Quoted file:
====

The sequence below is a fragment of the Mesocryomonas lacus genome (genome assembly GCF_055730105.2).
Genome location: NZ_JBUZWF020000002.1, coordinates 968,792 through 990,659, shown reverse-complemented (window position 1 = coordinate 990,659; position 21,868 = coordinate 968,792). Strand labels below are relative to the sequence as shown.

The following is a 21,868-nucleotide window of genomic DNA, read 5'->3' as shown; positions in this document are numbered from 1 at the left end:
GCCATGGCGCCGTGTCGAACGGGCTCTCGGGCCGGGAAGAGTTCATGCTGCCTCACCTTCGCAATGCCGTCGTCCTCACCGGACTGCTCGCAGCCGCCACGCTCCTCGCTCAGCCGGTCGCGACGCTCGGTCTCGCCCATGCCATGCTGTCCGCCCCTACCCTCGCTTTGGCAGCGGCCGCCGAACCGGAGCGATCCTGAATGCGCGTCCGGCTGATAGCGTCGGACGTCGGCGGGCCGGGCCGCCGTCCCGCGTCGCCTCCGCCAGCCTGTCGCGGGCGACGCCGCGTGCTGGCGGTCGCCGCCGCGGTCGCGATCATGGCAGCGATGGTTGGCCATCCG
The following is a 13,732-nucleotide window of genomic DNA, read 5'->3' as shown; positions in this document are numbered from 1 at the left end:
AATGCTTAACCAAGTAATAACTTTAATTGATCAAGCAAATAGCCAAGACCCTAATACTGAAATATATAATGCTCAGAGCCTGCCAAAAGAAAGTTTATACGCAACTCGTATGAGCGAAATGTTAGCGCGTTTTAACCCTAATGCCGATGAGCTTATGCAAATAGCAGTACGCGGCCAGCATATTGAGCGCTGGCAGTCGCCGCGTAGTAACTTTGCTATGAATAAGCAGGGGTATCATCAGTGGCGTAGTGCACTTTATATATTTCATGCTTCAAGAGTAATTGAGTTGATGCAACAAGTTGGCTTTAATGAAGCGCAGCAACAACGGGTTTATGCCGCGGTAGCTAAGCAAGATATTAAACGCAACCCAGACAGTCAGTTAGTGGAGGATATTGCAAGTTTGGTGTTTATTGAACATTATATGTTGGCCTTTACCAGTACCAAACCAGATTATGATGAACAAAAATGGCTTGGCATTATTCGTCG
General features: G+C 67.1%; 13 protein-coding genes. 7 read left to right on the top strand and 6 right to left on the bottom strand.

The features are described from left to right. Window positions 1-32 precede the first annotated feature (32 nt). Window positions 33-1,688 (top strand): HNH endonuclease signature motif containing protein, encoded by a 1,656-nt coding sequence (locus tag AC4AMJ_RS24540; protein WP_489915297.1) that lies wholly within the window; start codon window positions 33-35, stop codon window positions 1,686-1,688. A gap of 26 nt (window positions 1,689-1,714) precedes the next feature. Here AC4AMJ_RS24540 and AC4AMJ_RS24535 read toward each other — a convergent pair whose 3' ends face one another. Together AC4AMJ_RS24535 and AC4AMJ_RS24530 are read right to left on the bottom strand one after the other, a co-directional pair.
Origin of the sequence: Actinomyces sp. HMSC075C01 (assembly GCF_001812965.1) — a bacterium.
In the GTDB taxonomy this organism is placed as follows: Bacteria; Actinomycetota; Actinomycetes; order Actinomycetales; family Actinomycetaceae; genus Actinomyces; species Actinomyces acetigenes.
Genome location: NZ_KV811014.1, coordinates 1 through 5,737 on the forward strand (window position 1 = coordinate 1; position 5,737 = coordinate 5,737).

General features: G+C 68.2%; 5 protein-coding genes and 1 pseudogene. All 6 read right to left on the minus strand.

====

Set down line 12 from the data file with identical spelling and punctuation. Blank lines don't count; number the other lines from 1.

General features: G+C 68.2%; 5 protein-coding genes and 1 pseudogene. All 6 read right to left on the minus strand.